Mucinous Carcinoma of the Breast Accompanied by Coarse Calcification  [PDF]
Hitomi Tani, Ryusuke Murakami, Tamiko Yoshida, Keiko Yanagihara, Shinya Iida, Shinichi Tsuchiya
Open Journal of Medical Imaging (OJMI) , 2012, DOI: 10.4236/ojmi.2012.24023
Abstract: Mucinous carcinoma of the breast has histologically distinct features and constitutes 1-3% of all breast cancers. It produces variable amounts of extracellular epithelial mucin and clinically its prognosis is far better than for other types of invasive carcinoma. On the other hand, coarse calcification is a common mammographic feature of benign tumors. There have been few reported cases of breast cancer containing coarse calcification. We present a unique 40 year-old female case of mucinous carcinoma of the breast accompanied by coarse calcification on mammography, which was mimicking fibroadenoma and an unusual variant of breast cancer. This case illustrates the importance of bearing in mind that mucinous carcinoma may demonstrate coarse calcification.
Effects of mammography positioning on the autonomic nervous function  [PDF]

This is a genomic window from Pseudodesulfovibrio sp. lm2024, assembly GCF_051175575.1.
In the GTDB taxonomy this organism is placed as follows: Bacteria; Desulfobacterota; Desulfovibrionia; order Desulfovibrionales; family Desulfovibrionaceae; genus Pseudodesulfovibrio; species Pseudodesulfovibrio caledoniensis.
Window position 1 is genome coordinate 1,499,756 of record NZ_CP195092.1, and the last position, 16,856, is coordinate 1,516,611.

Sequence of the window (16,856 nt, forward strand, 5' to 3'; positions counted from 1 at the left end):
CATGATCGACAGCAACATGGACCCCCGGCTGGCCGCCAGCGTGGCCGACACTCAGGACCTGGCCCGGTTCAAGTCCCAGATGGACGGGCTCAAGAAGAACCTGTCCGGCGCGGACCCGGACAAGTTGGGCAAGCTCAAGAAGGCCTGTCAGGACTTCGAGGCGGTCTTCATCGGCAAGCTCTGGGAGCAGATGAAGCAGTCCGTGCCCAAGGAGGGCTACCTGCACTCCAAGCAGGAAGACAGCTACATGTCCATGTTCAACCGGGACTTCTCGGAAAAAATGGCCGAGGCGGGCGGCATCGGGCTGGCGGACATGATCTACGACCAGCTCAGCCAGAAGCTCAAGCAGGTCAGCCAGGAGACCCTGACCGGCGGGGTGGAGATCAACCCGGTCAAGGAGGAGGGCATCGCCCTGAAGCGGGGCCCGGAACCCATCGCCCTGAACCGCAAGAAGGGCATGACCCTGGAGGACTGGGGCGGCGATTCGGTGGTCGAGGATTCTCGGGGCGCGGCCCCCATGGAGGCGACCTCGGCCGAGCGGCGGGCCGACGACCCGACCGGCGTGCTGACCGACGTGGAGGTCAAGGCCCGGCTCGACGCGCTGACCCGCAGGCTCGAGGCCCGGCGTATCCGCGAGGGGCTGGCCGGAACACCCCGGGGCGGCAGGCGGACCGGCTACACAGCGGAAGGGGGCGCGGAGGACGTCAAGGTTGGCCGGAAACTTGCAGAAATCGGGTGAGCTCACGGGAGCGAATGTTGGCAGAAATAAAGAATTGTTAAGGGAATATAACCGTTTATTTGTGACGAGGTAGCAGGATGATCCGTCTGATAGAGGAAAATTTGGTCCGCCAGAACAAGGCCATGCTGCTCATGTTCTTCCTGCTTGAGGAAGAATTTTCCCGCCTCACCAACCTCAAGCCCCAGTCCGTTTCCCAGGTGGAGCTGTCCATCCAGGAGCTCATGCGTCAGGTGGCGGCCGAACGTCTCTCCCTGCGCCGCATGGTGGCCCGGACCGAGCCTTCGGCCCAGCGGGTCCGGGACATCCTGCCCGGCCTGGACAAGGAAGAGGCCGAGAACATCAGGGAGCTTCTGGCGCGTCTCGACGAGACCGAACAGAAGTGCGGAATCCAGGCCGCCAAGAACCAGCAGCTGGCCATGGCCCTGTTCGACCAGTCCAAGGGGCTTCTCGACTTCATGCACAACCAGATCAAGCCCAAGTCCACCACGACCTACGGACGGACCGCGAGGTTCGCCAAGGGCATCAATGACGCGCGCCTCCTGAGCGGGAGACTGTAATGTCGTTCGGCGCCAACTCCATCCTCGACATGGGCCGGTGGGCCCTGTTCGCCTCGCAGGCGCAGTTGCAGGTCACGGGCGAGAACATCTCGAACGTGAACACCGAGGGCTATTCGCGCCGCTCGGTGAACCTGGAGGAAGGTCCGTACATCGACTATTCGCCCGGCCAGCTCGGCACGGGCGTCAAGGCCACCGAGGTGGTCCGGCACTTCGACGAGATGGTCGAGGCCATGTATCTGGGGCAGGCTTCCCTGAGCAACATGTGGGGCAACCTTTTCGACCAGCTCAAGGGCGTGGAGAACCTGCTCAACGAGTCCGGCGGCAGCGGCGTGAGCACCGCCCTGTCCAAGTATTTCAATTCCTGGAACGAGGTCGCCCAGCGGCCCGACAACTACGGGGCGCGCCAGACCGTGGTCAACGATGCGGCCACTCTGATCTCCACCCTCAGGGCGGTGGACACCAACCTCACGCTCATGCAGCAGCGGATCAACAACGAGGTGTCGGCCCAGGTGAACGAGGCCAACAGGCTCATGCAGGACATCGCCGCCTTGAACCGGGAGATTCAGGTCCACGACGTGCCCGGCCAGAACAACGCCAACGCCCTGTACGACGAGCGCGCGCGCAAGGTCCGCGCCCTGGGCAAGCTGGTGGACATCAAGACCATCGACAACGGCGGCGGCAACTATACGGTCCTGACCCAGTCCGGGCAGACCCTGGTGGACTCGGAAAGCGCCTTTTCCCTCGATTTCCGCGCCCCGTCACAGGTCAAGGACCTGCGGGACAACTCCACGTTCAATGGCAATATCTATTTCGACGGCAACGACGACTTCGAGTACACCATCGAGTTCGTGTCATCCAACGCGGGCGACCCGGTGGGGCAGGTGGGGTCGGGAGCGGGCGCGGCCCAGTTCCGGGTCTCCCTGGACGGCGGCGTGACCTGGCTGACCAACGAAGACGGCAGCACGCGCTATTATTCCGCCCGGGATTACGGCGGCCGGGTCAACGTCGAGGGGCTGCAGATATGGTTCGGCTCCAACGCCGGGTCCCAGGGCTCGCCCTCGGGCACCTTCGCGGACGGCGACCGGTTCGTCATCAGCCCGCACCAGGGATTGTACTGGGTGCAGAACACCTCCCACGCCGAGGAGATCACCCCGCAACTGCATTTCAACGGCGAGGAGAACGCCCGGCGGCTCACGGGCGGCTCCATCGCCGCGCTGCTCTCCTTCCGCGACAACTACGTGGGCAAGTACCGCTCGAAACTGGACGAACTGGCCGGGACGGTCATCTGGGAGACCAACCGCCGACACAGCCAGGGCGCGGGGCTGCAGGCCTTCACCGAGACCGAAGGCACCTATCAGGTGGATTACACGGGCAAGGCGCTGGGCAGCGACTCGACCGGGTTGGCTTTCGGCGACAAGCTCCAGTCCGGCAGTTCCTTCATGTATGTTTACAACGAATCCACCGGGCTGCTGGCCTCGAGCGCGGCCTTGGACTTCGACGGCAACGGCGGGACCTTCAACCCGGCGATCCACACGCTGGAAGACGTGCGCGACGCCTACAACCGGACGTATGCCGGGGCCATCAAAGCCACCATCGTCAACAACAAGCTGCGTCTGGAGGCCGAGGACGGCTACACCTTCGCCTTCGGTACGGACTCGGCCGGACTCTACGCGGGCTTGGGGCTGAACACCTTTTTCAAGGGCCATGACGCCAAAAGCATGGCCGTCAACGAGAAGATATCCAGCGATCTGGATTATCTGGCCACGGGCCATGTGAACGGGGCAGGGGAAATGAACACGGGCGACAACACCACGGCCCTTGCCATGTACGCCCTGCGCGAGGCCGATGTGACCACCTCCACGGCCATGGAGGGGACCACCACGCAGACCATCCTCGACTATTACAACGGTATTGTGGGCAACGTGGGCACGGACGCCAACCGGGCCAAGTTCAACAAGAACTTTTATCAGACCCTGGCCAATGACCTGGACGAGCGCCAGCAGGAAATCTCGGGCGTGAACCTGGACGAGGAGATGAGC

Mieko Uchiyama, Yongbum Lee, Mieko Sadakata, Du-Yih Tsai, Mitsuko Sayama
Health (Health) , 2013, DOI: 10.4236/health.2013.58181
Abstract:

The physical and psychological burden on patients during mammography was analyzed using the autonomic function index in 34 adult females. The indices included heart rate (HR), high frequency (HF) of the R-R interval on an electrocardiogram, and the ratio of HF to LF (low frequency) (LF/HF). HR is an indicator of the degree of mental and physical activity, HF indicates the parasympathetic index and LF/HF indicates the sympathetic index. For the mediolateral oblique (MLO) view in mammography, autonomic function indices were measured before and during mammography. Statistical analysis was performed by the Mann-Whitney U test and the significance level was set at 5%. The autonomic function indices were compared before and during mammography and all showed no significant differences. The average value before imaging and the reference value at rest were compared. The results showed that HR increased 1.3-fold, HF increased 0.4-fold, and LF/HF increased 3.2-fold over reference values. Chronological changes during mammography showed that HF increased and LF/HF decreased from 120 seconds after the start of imaging. From these observations, it is evident that the state before mammography is not the same as the resting state and that the sympathetic index is dominant before imaging. They also suggest that some aspects of the psychological burden experienced during mammography are not due to the pain of breast compression alone.

An entity mimicking inflammatory breast carcinoma: Granulomatous mastitis  [PDF]
Nihal Uslu
Case Reports in Clinical Medicine (CRCM) , 2013, DOI: 10.4236/crcm.2013.24067
Abstract: